Speech, language, and social skills are important areas to work on for kids on the autism spectrum.  This is one place where the iPad really shines.  Apps such as Conversation Builder and Question Builder provide opportunities for the back-and-forth communication that is so important.  With Pocket Lexi and Language Forest, specific language needs can be targeted.

One of the most significant advances is the use of communication boards for those who are nonverbal.  I used to create communication books and social stories for my students. Having unending possibilities at your fingertips with the iPad is just an incredible improvement.  Most of these apps can be customized. Stories2Learn helps the parent or teacher create child-specific social stories, including using your own pictures and recording your own words. Others, such as Easy Board and Picture AAC use predetermined picture cards to create communication boards. Sosh is an amazing app for older teens and young adults that helps develop coping skills in different situations (and much more).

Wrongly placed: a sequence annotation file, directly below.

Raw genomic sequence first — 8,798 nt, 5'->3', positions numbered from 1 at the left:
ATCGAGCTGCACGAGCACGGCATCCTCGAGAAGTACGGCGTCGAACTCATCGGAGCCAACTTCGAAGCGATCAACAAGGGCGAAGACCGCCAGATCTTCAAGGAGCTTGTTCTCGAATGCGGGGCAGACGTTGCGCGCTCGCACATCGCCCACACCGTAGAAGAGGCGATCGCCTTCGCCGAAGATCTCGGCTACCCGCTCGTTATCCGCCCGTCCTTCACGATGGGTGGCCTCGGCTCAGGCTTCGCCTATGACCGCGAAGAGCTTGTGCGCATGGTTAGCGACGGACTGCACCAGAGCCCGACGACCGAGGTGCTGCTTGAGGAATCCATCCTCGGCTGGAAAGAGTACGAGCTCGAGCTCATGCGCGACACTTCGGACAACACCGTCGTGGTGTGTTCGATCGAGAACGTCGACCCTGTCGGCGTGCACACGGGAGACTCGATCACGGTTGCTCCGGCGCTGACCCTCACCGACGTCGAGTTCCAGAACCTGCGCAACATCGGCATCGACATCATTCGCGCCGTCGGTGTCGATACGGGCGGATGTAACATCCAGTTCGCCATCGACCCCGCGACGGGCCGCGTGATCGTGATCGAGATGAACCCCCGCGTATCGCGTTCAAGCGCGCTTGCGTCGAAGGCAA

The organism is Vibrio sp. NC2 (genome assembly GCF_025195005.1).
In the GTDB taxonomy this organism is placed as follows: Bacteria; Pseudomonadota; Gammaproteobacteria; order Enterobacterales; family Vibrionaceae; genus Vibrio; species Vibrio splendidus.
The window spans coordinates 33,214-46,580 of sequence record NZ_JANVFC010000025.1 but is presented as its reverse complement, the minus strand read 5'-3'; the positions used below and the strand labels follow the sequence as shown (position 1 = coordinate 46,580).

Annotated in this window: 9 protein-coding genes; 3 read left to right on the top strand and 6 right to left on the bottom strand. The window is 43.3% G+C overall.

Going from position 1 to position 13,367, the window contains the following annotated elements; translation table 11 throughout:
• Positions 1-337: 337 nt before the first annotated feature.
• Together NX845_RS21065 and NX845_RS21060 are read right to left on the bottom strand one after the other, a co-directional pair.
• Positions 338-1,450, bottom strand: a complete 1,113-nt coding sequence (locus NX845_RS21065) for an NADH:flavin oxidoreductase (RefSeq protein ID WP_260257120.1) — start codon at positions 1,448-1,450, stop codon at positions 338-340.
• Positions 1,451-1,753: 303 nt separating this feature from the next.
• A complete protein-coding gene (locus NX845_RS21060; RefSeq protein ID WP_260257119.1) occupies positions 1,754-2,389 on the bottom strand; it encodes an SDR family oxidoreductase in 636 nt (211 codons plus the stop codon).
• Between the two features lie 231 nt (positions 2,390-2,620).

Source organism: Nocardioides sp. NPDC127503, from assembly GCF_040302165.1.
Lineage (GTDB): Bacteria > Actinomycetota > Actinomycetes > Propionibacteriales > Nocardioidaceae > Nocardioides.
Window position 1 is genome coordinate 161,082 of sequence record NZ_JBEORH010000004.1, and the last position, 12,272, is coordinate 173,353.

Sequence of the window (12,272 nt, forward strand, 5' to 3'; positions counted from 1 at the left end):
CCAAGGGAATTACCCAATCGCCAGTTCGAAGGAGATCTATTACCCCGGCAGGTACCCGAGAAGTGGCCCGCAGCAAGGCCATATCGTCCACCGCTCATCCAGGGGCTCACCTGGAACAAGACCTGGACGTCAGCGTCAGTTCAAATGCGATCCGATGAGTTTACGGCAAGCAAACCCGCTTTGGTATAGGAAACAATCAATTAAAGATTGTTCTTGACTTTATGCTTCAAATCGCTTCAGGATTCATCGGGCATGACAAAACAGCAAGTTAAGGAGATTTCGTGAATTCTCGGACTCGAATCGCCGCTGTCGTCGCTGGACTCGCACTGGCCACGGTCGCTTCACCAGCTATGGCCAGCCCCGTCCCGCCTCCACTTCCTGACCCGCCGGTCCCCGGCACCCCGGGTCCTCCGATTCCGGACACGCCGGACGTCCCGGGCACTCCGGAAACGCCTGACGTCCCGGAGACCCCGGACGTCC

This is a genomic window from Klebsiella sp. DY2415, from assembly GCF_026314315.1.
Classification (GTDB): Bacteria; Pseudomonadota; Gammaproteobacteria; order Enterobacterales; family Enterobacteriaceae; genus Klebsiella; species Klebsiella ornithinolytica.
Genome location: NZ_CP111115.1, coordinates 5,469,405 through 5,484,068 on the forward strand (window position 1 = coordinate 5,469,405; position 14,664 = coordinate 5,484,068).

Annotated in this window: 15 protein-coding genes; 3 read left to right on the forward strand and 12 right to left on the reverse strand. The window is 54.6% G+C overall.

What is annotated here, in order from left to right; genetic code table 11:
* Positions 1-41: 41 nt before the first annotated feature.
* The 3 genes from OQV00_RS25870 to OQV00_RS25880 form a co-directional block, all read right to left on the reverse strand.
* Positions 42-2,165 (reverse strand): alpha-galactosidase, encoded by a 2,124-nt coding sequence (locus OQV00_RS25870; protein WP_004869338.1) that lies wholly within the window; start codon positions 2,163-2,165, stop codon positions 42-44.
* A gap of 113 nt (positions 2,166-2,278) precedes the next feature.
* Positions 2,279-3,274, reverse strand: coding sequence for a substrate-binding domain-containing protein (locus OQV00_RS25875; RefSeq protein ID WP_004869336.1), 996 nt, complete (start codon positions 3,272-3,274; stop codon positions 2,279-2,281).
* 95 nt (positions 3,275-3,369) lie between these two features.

Over the course of several months, my nephew progressed from needing help with choosing every word in Scrabble to beating me in some games.  In addition to improving his spelling, he started using the dictionary.com app to find out the meanings of words I played.  I noticed him using some of those words in texts that he sent me.

When he wanted to tell me the stories he had locked in his head, I discovered apps like Sound Note and Storyist (more on that in a future post).  He had been struggling for months to master math facts, particularly division.  Operation Math came out and he took off.  He loved the spy mission theme, the subtle word plays, and winning badges.  He actually passed eight levels of division without any help from me.